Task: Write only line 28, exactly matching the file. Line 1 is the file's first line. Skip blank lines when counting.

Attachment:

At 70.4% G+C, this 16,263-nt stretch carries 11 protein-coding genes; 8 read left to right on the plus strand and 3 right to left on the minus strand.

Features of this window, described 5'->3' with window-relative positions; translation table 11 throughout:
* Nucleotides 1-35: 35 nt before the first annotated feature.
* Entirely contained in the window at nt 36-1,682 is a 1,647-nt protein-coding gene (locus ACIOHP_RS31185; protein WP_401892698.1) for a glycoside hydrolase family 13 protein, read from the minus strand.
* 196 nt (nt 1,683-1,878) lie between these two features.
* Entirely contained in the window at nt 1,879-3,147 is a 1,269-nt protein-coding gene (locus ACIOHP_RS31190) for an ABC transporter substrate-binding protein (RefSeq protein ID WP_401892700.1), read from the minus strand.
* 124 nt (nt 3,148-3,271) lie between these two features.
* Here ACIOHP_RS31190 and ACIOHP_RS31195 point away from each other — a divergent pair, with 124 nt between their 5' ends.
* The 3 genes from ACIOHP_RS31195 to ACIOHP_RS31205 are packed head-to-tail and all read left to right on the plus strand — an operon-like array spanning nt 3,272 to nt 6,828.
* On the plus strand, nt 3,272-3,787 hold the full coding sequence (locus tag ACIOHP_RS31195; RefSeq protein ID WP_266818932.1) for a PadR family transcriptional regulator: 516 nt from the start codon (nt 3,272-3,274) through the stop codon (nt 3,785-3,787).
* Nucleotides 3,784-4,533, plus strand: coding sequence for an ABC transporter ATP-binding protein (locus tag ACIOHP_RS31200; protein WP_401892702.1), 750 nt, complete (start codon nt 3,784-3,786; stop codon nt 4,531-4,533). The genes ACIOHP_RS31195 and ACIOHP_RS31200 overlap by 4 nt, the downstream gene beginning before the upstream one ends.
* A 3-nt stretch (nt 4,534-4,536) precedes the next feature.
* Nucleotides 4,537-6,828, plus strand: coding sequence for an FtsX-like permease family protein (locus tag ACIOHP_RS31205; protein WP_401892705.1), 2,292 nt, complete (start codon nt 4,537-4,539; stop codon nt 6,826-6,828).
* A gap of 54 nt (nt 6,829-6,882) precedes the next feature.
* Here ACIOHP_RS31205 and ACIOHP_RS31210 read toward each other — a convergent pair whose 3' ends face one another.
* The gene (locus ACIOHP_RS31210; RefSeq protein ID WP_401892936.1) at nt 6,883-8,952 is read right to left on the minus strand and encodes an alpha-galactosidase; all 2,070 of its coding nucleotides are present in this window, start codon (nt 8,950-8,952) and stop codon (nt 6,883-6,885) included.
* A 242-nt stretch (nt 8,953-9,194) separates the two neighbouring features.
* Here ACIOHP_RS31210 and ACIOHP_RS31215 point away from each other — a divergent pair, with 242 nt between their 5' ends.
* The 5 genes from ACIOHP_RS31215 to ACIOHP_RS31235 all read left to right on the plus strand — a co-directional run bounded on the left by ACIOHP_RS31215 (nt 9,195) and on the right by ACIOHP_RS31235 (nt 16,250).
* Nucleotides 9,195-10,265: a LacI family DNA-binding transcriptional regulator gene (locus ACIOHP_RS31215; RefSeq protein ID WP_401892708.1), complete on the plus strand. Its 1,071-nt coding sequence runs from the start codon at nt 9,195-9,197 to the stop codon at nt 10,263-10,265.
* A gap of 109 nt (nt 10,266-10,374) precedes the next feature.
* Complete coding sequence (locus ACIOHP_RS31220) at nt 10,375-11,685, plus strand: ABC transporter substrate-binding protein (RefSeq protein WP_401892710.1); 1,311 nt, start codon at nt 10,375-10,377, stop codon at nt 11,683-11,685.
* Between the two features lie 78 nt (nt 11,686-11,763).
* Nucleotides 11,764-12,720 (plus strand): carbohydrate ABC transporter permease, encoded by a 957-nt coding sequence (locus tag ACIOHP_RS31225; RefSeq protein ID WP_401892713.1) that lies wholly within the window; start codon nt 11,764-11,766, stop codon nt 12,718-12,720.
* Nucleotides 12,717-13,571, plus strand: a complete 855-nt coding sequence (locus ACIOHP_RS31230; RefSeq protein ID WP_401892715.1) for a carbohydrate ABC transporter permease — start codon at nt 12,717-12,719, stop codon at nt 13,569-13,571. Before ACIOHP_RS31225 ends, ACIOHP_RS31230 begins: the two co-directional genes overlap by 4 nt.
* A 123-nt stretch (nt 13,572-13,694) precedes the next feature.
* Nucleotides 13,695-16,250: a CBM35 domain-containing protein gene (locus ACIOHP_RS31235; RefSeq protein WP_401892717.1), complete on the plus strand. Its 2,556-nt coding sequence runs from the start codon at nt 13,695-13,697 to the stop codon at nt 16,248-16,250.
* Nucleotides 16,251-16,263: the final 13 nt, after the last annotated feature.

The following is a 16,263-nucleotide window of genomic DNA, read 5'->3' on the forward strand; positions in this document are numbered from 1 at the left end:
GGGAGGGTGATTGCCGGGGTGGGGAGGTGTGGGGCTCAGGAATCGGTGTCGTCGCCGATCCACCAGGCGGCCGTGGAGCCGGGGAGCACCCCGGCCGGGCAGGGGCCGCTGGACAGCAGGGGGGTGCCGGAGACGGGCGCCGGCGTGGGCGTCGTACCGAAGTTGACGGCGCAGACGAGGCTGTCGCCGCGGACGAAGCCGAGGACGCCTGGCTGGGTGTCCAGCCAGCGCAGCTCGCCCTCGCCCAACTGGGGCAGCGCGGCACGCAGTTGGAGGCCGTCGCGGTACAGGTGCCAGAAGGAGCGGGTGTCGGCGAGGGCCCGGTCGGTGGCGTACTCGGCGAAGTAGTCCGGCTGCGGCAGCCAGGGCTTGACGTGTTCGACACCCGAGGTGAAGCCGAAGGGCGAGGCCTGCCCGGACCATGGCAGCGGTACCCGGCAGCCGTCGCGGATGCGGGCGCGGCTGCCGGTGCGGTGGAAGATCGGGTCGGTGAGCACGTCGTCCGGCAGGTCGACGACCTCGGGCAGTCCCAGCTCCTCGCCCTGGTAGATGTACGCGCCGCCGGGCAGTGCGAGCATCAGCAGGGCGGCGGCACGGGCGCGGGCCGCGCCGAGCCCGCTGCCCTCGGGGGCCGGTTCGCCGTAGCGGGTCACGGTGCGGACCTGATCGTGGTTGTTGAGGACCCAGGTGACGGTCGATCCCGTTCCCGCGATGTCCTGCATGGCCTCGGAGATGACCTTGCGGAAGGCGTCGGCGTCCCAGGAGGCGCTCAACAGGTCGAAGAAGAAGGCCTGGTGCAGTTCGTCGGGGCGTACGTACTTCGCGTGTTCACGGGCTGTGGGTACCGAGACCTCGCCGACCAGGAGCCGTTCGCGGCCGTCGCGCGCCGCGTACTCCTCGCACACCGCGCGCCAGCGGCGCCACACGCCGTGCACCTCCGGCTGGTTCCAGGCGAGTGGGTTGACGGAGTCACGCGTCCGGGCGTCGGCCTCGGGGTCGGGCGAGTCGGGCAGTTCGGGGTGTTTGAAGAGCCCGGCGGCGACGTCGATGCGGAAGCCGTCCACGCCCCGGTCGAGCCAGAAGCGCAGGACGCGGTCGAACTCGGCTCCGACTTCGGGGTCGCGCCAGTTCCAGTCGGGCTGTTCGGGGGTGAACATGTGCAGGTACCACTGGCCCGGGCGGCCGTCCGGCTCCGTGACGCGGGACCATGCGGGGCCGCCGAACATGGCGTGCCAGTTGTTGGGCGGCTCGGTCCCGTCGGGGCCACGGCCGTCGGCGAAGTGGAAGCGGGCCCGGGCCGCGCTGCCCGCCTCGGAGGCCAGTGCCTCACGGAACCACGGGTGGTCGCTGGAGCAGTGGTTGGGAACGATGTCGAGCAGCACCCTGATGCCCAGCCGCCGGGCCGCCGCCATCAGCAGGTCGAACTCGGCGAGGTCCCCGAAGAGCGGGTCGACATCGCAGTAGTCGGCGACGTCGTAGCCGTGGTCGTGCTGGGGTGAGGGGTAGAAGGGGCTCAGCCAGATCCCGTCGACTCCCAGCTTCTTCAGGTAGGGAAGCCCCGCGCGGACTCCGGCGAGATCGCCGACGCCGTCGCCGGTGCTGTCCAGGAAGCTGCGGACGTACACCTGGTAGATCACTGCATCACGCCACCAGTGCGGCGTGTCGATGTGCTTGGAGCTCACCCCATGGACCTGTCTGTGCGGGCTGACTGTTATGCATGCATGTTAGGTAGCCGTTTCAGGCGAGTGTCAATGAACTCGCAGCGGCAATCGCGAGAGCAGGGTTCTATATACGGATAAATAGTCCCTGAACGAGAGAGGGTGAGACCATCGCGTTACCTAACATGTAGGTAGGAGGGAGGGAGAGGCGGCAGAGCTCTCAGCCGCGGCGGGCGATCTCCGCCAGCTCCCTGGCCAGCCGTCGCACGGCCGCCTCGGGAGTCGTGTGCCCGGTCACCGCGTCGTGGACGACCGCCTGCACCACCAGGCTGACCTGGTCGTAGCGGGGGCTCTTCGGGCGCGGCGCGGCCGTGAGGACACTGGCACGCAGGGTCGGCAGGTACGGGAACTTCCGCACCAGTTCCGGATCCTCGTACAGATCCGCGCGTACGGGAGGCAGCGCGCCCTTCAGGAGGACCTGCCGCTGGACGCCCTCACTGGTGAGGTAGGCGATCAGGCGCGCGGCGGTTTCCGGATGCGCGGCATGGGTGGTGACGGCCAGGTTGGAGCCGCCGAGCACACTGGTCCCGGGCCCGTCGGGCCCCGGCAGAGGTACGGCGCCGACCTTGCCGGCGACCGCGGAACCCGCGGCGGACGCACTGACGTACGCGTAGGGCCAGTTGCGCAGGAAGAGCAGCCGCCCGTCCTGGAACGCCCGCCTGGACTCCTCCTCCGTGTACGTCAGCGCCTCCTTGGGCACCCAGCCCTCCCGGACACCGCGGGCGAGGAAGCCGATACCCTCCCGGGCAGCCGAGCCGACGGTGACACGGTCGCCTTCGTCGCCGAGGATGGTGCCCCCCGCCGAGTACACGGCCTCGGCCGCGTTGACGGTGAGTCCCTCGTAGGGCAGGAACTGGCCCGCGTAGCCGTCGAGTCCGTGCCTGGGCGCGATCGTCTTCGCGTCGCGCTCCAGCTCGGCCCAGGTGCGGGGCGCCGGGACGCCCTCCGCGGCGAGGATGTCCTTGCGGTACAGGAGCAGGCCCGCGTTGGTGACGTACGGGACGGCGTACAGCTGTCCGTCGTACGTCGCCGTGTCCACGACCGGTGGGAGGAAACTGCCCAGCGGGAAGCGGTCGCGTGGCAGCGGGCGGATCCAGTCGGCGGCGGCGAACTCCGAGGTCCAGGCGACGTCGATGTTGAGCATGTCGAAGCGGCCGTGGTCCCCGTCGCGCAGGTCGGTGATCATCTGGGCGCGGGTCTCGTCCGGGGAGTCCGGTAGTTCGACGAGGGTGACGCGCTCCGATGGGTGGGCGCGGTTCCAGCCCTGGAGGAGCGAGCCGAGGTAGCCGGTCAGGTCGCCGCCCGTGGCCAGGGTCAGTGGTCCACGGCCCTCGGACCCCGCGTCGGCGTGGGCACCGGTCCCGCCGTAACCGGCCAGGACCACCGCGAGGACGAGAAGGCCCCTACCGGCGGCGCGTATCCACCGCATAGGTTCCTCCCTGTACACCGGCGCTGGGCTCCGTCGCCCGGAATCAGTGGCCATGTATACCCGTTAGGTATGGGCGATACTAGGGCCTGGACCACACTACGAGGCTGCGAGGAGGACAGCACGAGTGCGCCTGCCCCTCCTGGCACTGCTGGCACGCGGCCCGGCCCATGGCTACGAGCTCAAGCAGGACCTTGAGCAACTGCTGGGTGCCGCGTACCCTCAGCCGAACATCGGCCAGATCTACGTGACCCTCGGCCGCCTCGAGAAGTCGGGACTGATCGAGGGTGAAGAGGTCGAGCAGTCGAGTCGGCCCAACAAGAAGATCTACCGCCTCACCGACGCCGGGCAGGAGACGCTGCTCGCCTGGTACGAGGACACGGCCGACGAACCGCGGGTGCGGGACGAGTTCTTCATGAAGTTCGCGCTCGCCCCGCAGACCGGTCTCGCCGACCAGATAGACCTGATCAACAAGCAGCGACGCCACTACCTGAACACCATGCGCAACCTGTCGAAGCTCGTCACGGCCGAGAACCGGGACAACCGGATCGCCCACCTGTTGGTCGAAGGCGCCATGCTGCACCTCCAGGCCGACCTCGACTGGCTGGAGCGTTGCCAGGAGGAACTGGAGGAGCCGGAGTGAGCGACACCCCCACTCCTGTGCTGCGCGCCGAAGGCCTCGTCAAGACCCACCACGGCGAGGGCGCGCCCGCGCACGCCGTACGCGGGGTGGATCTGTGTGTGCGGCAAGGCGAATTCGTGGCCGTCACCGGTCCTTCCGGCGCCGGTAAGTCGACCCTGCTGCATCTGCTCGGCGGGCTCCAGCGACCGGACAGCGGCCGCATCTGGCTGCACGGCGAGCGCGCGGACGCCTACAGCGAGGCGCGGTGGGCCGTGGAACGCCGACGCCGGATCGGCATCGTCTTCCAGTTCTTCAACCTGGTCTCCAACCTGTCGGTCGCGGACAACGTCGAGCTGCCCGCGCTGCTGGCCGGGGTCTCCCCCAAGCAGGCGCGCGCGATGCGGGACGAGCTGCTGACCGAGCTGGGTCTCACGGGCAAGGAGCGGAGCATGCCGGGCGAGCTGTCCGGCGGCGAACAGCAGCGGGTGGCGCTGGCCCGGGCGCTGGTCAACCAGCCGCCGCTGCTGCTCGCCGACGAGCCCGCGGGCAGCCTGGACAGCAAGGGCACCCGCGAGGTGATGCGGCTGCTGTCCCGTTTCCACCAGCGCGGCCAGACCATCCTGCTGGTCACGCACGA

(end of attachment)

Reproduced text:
* Nucleotides 16,251-16,263: the final 13 nt, after the last annotated feature.